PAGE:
2/21/19 to 3/3/19
We are back on the boat! After 20 months of being off the boat due to Paula's health issues , we once again returned to Fort Myers to restart our second Great Loop. Our journey would start by heading south past the Everglades toward Key West, new territory for us since on our first Loop, we cut across Florida through the Okeechobee Waterway.
As you might imagine, a boat neglected that long needed lots of TLC before asking service of it! So, for 2 weeks, we replaced stuff, scrubbed, power washed, had the scooter serviced, the dinghy motor fixed, and a few hundred “little” things from the list until we felt everything essential was finally ready for departure. The first leg would be only a 4-hour motor to Ding Darling State Park, directly west of Fort Myers, a place we had anchored twice before and knew pretty well. This “shakedown cruise” was short so we could return if we had any problems.
Monday, Feb 25, was our planned departure date, but the weather didn’t give us the warm fuzzies. It was about 15 knots by 8:00 AM with thunderstorms forecast for the following afternoon. With a rather tight marina, Paula, having not driven for so long, wanted more favorable departure conditions. So, we delayed another 2 days to wait for weather more to our liking and it gave us more time to work on the list, like treating the teak on the aft deck. In all, we completed over 50 tasks. We did take one break and took our kayak to Manatee Park to paddle with the manatees, but even though we had seen several of them there before, the only one we saw this time asked to pose for a picture with Tom.
During our time in Ft. Myers, we met two very friendly couples. The first was Larry and Sally Carr, Fort Myers seasonals from upstate NY. We were both waiting for seating at Rib City and struck up a conversation, followed by an invitation from Larry to dine together. After Tom offered a thanksgiving blessing to God for dinner, they invited us to church and Sunday school class with them the following morning. So, we attended New Hope Evangelical Presbyterian Church the next 2 Sundays and enjoyed it. We hope to see Larry and Sally again in Oswego when we get north this summer.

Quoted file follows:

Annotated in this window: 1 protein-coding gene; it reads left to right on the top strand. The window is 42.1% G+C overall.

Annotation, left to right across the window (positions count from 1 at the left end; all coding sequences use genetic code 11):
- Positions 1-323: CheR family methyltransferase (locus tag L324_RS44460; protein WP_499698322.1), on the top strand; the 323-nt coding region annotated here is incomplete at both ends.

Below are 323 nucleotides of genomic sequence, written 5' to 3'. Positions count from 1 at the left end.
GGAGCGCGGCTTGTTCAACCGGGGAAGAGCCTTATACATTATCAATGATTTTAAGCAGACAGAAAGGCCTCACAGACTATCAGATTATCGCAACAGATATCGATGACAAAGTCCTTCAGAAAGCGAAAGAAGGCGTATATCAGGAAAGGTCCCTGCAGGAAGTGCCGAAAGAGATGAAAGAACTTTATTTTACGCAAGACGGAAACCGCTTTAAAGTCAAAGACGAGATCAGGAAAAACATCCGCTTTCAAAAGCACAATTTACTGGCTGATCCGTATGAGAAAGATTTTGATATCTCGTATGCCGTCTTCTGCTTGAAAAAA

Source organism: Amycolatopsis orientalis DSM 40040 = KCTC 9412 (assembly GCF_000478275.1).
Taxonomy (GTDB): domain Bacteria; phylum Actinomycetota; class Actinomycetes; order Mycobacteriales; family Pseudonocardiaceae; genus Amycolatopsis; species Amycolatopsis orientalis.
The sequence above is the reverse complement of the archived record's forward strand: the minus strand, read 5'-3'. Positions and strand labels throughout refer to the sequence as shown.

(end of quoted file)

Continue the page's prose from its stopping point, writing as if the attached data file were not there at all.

The other couple we met were live-aboards on a Carver 36’ named Defiance in our marina. Mark and Karen, also believers raised Mennonite, were truckers from Elkhart, IN, who had raised 9 children (5 by birth and 4 adopted siblings). Mark still drove actively so we only got to see him for a short time, but Karen was staying the winter in Fort Myers. She said she’d never met a female pilot and I said I’d never known a female trucker. Fun folks and we laughed a lot together over 2 meals before we left Fort Myers. They helped us loose our lines on departure and Karen prayed for our journey. Sweet!
On Wednesday, Feb 27, 2019, exactly 20 months plus 21 days since parking the boat at Sweetwater Landing Marina, we headed out for Sanibel Island. As we cleared the marina, Tom discovered all our bumpers were a mess from sitting so long and the foredeck looked a wreck until we got to Key West to clean them.